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Cross the sea to sample the Tresco and Bryher Food Festival

What better time to visit the Scilly Isles than in September when the Tresco and Bryher Food Festival gets underway? Sample Bryher crab, St Martin's wine and St Agnes ice cream in a culinary festival fit for a king. Learn more about this gourmet food festival and find out the best way to reach the Scilly Isles in this informative article.
If you’ve been looking for an excuse to visit the , perhaps the Tresco and Bryher Food Festival will convince you that the trip is worth it. This two-day event takes place on the second weekend in September and really goes to town on showing visitors what these islands have to offer food and drink-wise.

What to expect at the Tresco and Bryher Food Festival

The Tresco and Bryher Food Festival started in 2012 and is shared between the two main islands of Tresco and its near neighbour, Bryher. This fun foodie event starts on Tresco on the Saturday and sets out to impress the world with its finest producers, farmers and chefs creating some tasty and memorable culinary masterpieces.

As well as the chef’s demo kitchens there’s the chance for visitors to don a “pinny”, roll up their sleeves and take a more active role in the proceedings. There are several excellent workshops and taster courses for everyone to participate in which could be handy for anyone planning to be the next MasterChef.

Trestle tables with white cloths are laid out beneath an awning and festival-goers can browse the fresh crabs, dressed crab, homemade cakes and other delicious local food on offer. High on the list for sampling, buying or dining out on are Bryher crab and lobster along with Tresco’s fresh local vegetables and dairy produce. The neighbouring island of St Martins joins in by supplying St Martin’s wine and there are plenty of local brews, ciders and Cornish ales.

For dessert there is only one contender – St Agnes ice cream, served with a dollop of rich clotted cream. After that, a doze in the sun on the beach is probably called for!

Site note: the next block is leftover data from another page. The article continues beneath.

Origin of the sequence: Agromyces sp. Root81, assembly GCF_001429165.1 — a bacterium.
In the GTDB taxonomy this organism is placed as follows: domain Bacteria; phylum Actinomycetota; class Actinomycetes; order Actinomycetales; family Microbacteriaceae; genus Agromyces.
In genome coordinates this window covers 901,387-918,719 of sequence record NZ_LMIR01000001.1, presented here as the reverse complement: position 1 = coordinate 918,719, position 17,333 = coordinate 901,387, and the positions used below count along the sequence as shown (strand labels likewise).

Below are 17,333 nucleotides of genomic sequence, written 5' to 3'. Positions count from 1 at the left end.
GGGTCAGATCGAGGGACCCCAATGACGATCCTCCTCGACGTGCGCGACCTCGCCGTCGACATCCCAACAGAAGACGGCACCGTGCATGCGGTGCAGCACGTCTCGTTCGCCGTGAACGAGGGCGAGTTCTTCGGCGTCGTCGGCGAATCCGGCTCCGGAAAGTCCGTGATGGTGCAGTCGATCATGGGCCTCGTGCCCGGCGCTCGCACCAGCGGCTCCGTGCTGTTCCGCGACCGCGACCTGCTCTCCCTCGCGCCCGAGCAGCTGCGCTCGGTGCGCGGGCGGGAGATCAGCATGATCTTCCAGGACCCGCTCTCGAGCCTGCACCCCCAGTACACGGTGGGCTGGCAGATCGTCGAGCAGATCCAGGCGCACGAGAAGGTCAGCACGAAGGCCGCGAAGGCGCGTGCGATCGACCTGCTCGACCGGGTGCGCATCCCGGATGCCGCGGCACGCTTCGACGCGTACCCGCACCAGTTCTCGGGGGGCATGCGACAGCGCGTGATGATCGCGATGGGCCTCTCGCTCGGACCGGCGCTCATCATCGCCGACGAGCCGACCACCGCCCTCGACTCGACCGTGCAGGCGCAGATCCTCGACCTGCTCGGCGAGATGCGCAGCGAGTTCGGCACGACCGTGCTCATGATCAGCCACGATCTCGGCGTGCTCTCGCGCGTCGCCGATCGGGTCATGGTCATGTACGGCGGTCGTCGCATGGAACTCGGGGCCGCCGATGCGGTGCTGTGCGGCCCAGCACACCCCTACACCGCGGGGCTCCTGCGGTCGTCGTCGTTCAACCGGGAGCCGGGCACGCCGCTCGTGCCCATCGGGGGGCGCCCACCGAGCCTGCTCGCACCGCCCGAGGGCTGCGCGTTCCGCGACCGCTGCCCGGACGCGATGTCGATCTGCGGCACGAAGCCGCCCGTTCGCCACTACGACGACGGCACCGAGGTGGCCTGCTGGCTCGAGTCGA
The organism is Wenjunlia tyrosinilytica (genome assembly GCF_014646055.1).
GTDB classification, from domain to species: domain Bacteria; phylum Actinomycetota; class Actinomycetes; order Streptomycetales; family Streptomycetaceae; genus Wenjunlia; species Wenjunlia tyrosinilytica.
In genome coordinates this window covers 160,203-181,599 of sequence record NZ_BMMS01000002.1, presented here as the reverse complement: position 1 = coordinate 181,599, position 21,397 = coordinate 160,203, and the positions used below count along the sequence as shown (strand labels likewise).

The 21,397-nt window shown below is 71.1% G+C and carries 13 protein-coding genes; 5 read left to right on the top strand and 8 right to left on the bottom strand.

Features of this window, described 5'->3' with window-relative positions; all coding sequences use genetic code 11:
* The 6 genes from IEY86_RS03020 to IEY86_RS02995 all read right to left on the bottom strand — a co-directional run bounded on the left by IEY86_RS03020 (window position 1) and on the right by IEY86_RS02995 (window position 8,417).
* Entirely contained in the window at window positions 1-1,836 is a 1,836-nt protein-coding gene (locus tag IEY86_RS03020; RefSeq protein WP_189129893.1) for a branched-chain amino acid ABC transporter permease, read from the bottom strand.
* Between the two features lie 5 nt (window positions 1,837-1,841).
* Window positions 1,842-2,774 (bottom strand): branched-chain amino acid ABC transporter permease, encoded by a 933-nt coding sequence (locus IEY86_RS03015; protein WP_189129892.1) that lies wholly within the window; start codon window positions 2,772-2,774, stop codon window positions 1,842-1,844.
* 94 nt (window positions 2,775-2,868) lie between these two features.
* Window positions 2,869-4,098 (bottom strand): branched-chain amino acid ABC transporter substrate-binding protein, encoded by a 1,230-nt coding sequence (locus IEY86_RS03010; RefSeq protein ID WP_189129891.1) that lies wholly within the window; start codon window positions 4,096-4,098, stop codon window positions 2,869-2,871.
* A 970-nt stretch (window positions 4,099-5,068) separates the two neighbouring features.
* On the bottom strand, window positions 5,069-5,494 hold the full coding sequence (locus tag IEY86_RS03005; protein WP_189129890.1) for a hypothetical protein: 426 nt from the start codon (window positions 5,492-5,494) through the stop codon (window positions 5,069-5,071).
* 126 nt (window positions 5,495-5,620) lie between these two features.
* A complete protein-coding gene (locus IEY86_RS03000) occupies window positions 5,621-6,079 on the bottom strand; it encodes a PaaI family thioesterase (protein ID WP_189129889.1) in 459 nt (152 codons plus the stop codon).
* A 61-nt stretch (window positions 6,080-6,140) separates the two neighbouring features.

Tresco and Bryher Food Festival Round 2!

If you’re staying for the two days, and that’s definitely recommended to make the journey worthwhile, you need to catch the ferry to Bryher for Round 2 on Sunday.

Bryher puts on its own creditable display of gourmet excellence at the island’s community centre. Get there at the crack of dawn ten to enjoy the perfect Bryher brunch, served up by Issy and Gareth Tibbs who work in the local Bryher hospitality trade. They will be selling freshly baked pain au chocolat, warm and flaky croissants and savoury scones.

If you’re still hungry, get a seat on the front row at the chef’s kitchen and you may get some samples of what Hell Bay Chef Richard Kearsley is demonstrating. There are plenty of stalls on both days selling local delicacies and high quality island goodies with a food and drink theme. If you want a truly authentic souvenir of your trip, pick up a traditional Scillonian Tatie Cake from Zoe Dan.

Getting to the Tresco and Bryher Food Festival

The best way to reach the Scilly Isles, and enjoy some stunning views as you hop across from Land’s End or Newquay, is via the . It provides a year-round service from Cornwall to St Mary’s and a summer service from Exeter. The 15-minute flight from Land’s End airport costs around £159 for adults and a little more from Newquay airport.

If time is no object, consider travelling by passenger boat aboard the . The journey takes 2½ hours to travel from Penzance to St Mary’s. From there you can get a short local ferry across to Tresco for the start of the Tresco and Bryher Food Festival. You need to book in advance and fares are currently £85 for adults. The former helicopter service from Penzance unfortunately no longer operates.

Once you have reached the Scilly Isles there is a regular inter-island ferry service between Tresco, Bryher, St Mary’s and St Martins by the .

Would you like to visit the Scilly Isles? Would this local food festival tempt you to make the journey, or would you prefer to go in a quieter time and enjoy the serenity the islands are famous for? We’d love to hear your thoughts.

About Gillian Birch

Born in Cheshire, Gillian Birch moved to Cornwall at her earliest opportunity and never looked back. After 20 years, her ongoing discovery of popular attractions, quiet footpaths and local eateries has made her a fount of knowledge as she entertains readers with her informative articles on the hidden gems of Devon & Cornwall from a local point-of-view.

Find Gillian on Google+, and Twitter.

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